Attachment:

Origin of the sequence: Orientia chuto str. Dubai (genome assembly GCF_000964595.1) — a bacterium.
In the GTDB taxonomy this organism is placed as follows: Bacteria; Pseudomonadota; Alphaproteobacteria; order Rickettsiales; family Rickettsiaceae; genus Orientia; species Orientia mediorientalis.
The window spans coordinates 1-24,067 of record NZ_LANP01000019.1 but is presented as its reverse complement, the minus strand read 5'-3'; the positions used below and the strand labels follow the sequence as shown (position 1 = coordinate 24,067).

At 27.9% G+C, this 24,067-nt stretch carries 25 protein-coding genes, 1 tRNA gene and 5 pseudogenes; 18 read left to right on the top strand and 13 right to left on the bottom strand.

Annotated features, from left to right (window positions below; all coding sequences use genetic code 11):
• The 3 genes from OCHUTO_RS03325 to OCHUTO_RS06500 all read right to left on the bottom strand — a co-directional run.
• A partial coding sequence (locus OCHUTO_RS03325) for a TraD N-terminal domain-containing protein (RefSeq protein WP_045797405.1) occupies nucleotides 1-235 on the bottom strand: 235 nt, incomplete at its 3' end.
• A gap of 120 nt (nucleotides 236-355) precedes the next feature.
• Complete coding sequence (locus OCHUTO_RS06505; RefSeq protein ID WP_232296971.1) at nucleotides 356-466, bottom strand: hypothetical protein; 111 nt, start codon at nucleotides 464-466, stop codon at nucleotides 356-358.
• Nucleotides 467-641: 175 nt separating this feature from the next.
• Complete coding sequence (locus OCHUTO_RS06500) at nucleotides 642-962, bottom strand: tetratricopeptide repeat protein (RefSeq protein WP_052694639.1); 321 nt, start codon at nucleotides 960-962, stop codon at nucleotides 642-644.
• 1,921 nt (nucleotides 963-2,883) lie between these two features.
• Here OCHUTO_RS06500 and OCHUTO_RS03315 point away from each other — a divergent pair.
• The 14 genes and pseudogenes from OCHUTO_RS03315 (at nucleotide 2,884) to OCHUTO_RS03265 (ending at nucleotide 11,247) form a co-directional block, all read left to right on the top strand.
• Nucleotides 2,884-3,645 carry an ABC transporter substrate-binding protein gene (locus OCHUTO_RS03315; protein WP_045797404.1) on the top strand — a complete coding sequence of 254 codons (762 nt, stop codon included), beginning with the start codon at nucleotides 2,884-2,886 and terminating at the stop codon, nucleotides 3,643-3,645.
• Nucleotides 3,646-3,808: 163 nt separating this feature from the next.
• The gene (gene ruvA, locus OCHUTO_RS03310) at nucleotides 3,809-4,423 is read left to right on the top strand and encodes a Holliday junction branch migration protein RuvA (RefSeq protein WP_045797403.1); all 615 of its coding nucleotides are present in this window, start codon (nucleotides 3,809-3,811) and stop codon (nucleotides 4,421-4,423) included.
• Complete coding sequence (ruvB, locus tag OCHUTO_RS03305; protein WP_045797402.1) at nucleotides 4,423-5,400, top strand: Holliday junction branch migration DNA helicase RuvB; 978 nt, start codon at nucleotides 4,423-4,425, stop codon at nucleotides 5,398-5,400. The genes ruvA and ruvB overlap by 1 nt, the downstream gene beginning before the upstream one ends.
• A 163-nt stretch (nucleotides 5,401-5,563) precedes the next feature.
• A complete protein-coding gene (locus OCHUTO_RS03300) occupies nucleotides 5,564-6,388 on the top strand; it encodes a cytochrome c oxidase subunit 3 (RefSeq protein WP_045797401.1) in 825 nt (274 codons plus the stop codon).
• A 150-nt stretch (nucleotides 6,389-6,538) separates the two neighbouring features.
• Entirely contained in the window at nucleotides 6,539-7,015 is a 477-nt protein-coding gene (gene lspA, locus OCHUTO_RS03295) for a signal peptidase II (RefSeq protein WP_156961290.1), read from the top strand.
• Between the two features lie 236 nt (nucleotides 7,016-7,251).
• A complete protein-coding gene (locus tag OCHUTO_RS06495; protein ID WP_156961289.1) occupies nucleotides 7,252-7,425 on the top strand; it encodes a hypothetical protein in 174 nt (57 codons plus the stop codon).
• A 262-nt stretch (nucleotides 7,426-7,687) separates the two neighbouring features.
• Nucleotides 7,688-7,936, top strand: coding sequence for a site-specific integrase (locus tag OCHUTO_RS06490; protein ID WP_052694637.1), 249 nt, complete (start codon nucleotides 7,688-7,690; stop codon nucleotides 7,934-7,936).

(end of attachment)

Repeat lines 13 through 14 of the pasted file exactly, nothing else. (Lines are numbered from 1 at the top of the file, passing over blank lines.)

• Here OCHUTO_RS06500 and OCHUTO_RS03315 point away from each other — a divergent pair.
• The 14 genes and pseudogenes from OCHUTO_RS03315 (at nucleotide 2,884) to OCHUTO_RS03265 (ending at nucleotide 11,247) form a co-directional block, all read left to right on the top strand.